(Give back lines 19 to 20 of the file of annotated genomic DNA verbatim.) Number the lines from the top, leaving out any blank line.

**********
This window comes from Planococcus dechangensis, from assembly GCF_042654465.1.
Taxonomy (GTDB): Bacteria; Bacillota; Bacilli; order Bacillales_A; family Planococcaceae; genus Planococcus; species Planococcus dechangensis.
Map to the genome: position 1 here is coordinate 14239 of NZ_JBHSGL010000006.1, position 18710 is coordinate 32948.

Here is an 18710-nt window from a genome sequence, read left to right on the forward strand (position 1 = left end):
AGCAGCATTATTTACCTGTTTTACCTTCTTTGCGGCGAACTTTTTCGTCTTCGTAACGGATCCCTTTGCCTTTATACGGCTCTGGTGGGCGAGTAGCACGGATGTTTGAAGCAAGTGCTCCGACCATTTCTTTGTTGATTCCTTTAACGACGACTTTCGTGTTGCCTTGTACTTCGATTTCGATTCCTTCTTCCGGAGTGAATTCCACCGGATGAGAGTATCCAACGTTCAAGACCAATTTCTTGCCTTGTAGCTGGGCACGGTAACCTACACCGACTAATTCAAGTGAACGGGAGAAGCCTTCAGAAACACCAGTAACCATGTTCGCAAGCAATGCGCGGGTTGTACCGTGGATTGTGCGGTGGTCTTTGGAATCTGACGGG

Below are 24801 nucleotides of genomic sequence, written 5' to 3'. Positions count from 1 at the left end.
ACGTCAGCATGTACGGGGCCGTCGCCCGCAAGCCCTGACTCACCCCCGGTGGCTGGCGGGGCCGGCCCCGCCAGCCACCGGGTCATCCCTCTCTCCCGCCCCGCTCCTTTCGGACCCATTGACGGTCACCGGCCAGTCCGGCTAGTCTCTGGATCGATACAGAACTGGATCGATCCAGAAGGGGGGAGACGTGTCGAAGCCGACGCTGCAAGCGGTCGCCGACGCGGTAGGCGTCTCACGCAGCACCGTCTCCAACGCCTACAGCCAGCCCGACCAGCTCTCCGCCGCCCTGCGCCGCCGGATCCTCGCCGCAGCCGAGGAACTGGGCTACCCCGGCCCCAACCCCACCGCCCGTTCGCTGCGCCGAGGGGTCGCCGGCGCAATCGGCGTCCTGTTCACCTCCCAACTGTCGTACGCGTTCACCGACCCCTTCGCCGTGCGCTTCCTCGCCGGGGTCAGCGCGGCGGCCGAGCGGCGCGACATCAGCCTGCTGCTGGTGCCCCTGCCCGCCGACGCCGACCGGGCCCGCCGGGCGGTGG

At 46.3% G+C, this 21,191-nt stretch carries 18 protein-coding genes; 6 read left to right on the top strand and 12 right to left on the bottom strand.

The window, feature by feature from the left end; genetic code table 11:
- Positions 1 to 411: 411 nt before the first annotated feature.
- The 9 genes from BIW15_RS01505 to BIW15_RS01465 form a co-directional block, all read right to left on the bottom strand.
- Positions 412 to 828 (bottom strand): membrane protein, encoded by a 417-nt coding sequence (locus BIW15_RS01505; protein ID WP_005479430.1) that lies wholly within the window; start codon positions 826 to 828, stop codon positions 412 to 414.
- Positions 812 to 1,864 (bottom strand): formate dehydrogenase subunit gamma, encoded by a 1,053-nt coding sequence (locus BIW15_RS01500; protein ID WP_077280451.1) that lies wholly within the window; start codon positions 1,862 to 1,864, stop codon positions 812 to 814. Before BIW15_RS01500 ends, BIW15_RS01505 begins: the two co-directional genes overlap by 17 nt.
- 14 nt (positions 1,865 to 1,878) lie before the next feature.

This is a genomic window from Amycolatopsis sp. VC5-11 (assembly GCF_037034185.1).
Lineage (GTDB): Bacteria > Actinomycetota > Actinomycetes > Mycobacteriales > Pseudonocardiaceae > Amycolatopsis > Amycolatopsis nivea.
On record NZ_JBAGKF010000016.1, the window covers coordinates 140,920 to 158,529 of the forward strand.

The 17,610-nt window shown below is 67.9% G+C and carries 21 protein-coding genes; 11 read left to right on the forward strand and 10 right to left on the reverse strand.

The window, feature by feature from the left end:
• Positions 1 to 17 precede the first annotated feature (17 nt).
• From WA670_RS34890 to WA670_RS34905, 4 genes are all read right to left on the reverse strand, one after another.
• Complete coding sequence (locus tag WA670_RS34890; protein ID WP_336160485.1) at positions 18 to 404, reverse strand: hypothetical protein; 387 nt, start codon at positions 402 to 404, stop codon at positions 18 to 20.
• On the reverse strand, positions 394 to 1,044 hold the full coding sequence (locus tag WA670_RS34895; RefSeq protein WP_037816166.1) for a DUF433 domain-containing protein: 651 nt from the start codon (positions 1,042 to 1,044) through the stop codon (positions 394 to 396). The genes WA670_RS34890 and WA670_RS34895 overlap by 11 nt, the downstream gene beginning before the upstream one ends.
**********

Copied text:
The window, feature by feature from the left end:
• Positions 1 to 17 precede the first annotated feature (17 nt).